I was given an early copy of this game and was able to jump in as soon as my Xbox Series S arrived on launch day. While features like ray-tracing were yet to be patched in, the game still looked amazing. The detail packed into every texture made the absence of dynamic reflections and shadows dismissable. And the game ran super smooth, even when I increased the Field of View using the FOV slider in settings. An option I'm very much so looking forward to being in more games going into next-gen. However, halfway into the story, right around the part of the game that contains the Rutger Hauer tribute, I decided to I'd wait for the upcoming RT update. Sure enough, a few days later, the patch came and the difference was almost immediately noticeable. The glow of light sources and the shadows that appear when you walk past them is a wholly new experience and one that makes the game even more visually impressive. However, there are downsides. As immersive as ray-tracing can be when it works as advertised, the moments where it doesn't are jarring. There were few times in the game that had bugged out shadows and reflections. These were rare though and while they are worth mentioning, aren't a huge problem. Where RT does hurt the experience is performance. As I said earlier, the game had no stutters or frame drops before the update, but there were several instances in my playthrough of the latter half of the game where the game got choppy. Both of these problems are ones that the developers are aware of and are looking into fixing but at the time of writing, they are still in the game.

Regarding the sound, the game has no problems to report. The soundtrack by Arkadiusz Reikowski is cinematic, engaging, and the right amount of cyberpunk to make my head bob. Arkadiusz makes atmospheric and fitting scores for each project. He has worked with the Bloober Team on several titles in the past, including the aforementioned Layers of Fear, and is working on the team's next big game, The Medium. On the point of sound, we cannot ignore the performance of the late Rutger Hauer as Daniel Lazarski. The characterization of Daniel Lazarski has a lot to do with Hauer's voice which is prevalent throughout the game as the main character monologues and narrates. Of course, I don't want to take away from the rest of the voice cast, which is also great, though none share the same "screen time" as Hauer's titular Observer. All my praise about sound carries over to the sound design as well. And though I can give examples of how all aspects of sound in Observer enhanced my experience I will simply reinforce the message that the game gives you when you boot it up: Play Observer in the dark with headphones on and it will be dope. (I abbreviated.)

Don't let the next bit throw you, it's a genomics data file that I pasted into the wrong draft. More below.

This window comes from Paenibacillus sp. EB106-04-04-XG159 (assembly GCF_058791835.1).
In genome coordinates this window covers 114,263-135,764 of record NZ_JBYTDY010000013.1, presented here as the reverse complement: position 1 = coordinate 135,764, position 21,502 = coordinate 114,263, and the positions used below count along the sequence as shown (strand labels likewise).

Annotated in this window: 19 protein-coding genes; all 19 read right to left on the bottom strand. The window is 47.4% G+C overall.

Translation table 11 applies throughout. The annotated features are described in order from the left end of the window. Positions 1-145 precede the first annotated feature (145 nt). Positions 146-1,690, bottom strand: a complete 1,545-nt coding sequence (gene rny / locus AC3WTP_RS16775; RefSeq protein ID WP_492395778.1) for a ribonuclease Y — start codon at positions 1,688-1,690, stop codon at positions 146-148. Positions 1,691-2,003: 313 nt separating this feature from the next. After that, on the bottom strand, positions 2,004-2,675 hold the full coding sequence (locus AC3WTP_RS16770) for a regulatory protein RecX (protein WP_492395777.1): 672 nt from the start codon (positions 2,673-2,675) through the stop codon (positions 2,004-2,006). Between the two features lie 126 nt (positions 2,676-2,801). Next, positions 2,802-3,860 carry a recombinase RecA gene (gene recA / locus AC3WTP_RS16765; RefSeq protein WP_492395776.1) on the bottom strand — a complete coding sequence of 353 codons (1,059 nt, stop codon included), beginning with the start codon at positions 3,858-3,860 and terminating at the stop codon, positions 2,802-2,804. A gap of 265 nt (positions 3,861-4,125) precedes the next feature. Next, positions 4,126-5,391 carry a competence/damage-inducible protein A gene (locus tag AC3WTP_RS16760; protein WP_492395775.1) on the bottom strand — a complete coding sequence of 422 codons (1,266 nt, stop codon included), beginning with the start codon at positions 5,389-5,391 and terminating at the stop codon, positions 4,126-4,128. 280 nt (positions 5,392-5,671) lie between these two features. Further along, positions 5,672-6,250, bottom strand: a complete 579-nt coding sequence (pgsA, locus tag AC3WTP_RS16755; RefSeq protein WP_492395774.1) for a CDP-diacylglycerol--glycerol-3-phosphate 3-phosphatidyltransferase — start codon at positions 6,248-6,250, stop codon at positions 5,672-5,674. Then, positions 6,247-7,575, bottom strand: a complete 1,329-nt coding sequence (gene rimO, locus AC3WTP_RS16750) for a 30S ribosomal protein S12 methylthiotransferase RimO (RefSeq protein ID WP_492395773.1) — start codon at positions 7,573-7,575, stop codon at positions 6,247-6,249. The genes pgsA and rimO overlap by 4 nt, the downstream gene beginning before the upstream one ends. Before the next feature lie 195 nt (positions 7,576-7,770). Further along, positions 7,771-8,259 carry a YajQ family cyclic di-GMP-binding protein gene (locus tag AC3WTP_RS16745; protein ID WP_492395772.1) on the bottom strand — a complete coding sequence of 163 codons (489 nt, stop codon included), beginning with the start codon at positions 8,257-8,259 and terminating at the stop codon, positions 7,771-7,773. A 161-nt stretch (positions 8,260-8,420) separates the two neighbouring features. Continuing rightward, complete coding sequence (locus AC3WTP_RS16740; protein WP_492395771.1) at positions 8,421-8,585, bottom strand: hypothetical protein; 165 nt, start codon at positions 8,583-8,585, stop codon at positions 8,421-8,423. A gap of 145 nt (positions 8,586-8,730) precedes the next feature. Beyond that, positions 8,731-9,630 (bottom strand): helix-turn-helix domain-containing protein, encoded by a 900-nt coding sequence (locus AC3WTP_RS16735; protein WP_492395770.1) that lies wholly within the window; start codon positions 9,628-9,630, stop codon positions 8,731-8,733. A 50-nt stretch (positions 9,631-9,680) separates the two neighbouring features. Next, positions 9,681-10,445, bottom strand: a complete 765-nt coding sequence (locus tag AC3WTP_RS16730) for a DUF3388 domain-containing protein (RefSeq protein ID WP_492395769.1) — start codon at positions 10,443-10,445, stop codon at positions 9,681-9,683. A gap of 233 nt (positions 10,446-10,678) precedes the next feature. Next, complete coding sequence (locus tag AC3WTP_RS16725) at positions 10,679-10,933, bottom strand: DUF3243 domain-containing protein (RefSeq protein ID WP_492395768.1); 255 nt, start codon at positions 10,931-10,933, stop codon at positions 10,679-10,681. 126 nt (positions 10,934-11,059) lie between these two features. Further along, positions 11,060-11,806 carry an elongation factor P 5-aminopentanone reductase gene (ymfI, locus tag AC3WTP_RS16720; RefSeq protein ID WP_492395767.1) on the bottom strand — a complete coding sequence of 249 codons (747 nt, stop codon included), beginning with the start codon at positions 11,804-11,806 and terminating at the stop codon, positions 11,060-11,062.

In the end, Observer: System Redux is a wonderful meshing of the cyberpunk and horror genre. The story and character are the driving factors for the game and thanks to good writing and excellent sound, the game is an immersive cyberpunk experience. Though ray-tracing adds a new layer of immersion to the game on next-gen consoles, it's not quite flawless and hurts performance too often to be worth it at its currents stage. However, knowing that the team is working on a patch to fix those issues and taking into account the fact that even with the performance hiccups I thoroughly enjoyed my time with the game, I can confidently say that Observer: System Redux is one of my favorite games of the year and one I can easily recommend to anyone who picked up a next-gen console. Though 2017's Observer is out on PlayStation 4 and Xbox One, Observer: System Redux, the definitive version of the game, is out now on PlayStation 5, Xbox Series X|S, and PC via Steam and Epic Store. A review code for the Xbox Series S was provided by the publisher.

Post a Comment